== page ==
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The Taylor River Trail

Taylor River

Taylor River Trail: Waterfalls and Bridges

The Taylor River Trail is actually marked as the Snoqualmie Lake Trail, although I've yet to hike that far during the winter months to experience it. On this mid-February day, we decide to hike five miles up to Big Creek Falls.

Getting there requires some vehicle maneuvering with our four-wheel drive. After taking exit 34 off I-90, we turn down Middle Fork Snoqualmie Road. The next 12 miles takes about 45 minutes to the trailhead. It is a rough, pot-hole laden road, much like an obstacle course with mine fields that will jar your bones if you happen to hit one of them too fast. You'll pass the Middle Fork trailhead on the right, the campground on the left and stay left at the fork in the road. The end of the road is just around the corner.

It didn't always used to be the end of the road. There's a gate that prevents us from going further over the bridge and that is where the trail now begins. The trailhead sign reads "Snoqualmie Lake Trail". If you continue many miles on this trail, it does indeed take you there. This trail is also called Taylor River because it follows along the river much of the way, and the trail itself was indeed called Taylor River Road at one point. It was an old logging road and there was also a plan for a development project many years ago that never happened. Five miles into the hike is a bridge that looks out of place because of it. It is this bridge that is our destination to reach and turnaround at, making it a 10-mile roundtrip excursion.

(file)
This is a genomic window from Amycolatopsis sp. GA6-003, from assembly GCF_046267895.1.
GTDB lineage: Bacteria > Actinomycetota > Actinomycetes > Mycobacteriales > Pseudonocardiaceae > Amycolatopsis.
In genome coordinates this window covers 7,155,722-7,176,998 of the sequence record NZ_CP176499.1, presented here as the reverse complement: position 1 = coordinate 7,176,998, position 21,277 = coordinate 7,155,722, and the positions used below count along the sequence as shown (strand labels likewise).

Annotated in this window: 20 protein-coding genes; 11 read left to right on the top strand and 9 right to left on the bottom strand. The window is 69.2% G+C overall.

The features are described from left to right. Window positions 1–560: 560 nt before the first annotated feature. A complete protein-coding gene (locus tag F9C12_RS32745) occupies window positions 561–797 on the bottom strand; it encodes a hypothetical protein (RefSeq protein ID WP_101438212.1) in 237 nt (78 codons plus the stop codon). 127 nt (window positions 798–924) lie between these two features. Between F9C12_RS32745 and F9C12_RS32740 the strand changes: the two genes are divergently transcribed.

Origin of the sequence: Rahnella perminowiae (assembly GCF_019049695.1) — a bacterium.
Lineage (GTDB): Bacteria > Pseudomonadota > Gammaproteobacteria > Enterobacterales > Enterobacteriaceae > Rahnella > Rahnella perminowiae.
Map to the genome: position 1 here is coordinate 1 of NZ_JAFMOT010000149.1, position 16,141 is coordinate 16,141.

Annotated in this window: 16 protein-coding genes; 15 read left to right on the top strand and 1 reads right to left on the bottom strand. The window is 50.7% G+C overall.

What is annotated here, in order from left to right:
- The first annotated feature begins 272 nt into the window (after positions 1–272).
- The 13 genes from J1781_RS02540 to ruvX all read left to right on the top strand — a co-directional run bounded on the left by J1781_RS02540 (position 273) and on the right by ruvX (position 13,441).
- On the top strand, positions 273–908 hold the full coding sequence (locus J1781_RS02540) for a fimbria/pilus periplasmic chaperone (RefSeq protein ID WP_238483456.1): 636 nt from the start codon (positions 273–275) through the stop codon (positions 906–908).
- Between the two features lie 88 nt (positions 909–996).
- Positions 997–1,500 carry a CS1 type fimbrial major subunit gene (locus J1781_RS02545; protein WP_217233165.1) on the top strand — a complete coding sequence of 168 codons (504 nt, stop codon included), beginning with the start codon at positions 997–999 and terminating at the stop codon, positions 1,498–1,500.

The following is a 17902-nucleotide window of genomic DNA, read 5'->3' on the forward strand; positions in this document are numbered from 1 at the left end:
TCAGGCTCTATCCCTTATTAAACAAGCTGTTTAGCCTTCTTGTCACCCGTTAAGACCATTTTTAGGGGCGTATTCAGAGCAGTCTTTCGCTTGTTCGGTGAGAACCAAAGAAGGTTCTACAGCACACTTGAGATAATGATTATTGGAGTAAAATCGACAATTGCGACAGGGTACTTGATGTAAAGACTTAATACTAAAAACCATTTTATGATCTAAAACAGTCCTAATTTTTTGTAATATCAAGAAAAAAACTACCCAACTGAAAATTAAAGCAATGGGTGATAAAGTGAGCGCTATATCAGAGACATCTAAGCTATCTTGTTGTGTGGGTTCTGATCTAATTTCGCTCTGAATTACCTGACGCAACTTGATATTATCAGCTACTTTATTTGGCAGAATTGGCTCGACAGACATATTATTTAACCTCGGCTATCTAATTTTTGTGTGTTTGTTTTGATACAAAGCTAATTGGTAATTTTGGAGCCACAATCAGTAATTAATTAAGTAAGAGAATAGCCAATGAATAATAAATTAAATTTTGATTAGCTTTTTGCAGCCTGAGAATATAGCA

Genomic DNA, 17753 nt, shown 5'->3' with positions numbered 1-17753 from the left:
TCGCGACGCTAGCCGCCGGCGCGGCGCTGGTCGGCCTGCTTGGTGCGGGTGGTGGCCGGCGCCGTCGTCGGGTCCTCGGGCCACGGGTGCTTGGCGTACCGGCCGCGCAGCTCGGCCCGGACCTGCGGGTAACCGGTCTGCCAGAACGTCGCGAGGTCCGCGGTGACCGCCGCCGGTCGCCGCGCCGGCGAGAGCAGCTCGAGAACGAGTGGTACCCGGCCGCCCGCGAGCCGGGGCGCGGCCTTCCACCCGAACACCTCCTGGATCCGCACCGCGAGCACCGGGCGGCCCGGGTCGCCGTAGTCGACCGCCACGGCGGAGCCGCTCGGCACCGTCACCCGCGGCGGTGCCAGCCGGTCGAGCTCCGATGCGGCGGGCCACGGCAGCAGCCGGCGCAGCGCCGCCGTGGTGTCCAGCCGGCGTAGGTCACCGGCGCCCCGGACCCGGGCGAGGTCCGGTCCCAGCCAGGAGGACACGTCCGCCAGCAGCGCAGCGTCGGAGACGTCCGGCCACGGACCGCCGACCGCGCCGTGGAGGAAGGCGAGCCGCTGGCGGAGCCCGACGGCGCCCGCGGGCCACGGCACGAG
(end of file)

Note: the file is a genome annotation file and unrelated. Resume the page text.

The trail at times reveals itself as an over-grown road, yet other times it is narrow without a hint of previous activity. Much of the trail is strewn with rocks embedded into the ground. These aren't loose rocks, but it should be noted that this is not a "soft" trail. Waterproof hiking boots also came in handy. There are numerous run-offs and streams to jump over, and in the winter, although usually passable, it is wet. On this day, there was a constant drizzle.

The trail begins at the 1,100 foot level and climbs to 1,700 feet over the next five miles. There are three waterfalls along the way...Morten Falls at 3 miles in, where there is a picturesque cedar bridge to cross over. Otter Falls is at 4.5 miles and Big Creek Falls at 5 miles, where the heavily constructed, concrete bridge crosses over. As we climb, we occasionally encounter patches of snow, but nothing that's a blockage along the way.

As an all-seasons trail, this is a nice getaway. It's not a difficult hike, gaining less than 700 feet elevation, much of it in the first three miles. There are many views of Taylor River below to the right, as well as the Snoqualmie Range beyond it. As the photos on this page show, the forest is filled with greenery and moss-covered logs and rocks. [Hiked 2/11/2011]

Taylor River Trail: Quick Points

Take I-90 to exit 34 and head north past the truck stop area. Turn right at Forest Road 56, also called Middle Fork Snoqualmie Road. The next 12.5 miles take about 45 minutes to the trailhead. It is a rough road and four-wheel drive is suggested. At 11 miles, pass the parking area for the Middle Fork trailhead on the right, followed by the campground on the left. At the fork, stay left until you hit the end of the road and park. The trail begins at the bridge.

Taylor River
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Taylor River